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General Oscillator Questions

  1. Jul 30, 2008 #1
    I was looking at the Clapp oscillator located here: http://en.wikipedia.org/wiki/Clapp_oscillator
    Can someone please explain what the transistor is for? Also, since when the oscillator oscillates, the direction of the current flips...does this have any effect on the battery? Lastly, if you disconnect the power from the oscillator the magnetic field across the inductor collapses quickly. Shouldn't a resistor be used somewhere in order for parts not to be damage? Thanks for the replies in advanced.
    Last edited: Jul 30, 2008
  2. jcsd
  3. Jul 30, 2008 #2
    I'm not sure if I am correct because I'm not entirely familiar with Clapp oscillators, but here's my best guess.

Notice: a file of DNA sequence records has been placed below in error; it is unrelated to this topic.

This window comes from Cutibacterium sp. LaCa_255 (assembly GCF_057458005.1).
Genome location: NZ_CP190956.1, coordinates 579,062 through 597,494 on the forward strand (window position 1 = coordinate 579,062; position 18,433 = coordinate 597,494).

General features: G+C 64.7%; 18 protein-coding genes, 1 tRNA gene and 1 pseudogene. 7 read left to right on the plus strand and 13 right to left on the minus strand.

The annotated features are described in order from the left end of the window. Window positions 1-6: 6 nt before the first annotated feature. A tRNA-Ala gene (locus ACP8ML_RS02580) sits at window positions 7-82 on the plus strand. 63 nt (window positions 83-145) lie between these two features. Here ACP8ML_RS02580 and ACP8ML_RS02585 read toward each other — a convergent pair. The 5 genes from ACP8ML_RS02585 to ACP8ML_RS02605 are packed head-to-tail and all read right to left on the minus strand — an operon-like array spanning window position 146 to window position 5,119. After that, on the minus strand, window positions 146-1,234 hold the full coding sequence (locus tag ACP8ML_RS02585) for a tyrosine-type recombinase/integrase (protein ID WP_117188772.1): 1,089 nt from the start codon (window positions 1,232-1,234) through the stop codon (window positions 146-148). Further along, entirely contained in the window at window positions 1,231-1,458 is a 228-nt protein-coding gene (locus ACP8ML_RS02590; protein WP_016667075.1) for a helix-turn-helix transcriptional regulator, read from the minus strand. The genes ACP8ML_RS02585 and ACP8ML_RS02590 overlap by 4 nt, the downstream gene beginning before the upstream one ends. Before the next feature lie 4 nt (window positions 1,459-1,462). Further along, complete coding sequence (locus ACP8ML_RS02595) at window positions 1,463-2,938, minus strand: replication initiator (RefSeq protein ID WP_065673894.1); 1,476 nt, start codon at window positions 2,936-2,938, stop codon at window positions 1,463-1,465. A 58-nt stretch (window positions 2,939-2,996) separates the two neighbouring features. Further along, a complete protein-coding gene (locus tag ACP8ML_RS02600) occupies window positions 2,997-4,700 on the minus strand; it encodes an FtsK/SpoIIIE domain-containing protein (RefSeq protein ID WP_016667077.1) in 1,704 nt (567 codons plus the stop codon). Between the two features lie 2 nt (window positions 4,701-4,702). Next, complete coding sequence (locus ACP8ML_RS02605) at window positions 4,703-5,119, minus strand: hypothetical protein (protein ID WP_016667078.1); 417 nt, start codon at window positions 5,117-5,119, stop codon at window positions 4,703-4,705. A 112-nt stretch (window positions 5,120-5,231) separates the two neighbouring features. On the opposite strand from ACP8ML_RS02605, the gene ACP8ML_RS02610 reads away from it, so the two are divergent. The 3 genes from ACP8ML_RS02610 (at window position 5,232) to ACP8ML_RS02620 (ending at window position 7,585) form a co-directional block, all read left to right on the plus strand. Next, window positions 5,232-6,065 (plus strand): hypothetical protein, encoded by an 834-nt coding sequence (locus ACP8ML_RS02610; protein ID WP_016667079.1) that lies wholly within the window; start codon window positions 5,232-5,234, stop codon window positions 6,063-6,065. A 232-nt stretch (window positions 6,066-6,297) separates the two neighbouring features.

The pnp transistor in the Colpitts is used as an amplification device, but i'm not so sure.
    Or, it could help with providing the output signal. That's my best answer. The oscillation frequencies can vary with transistor capacitance.
    As for your last question...sorry...can't help.
  4. Jul 31, 2008 #3
    The transistor provides the gain needed to produce oscillation.

    In that diagram, it's shown as a JFET.

    The voltage levels across the resonant circuit are unlikely to produce damaging back emfs when the circuit is switched off.

    Bear in mind that the circuit does not show any of the d.c. biasing components that are required for a practical device.
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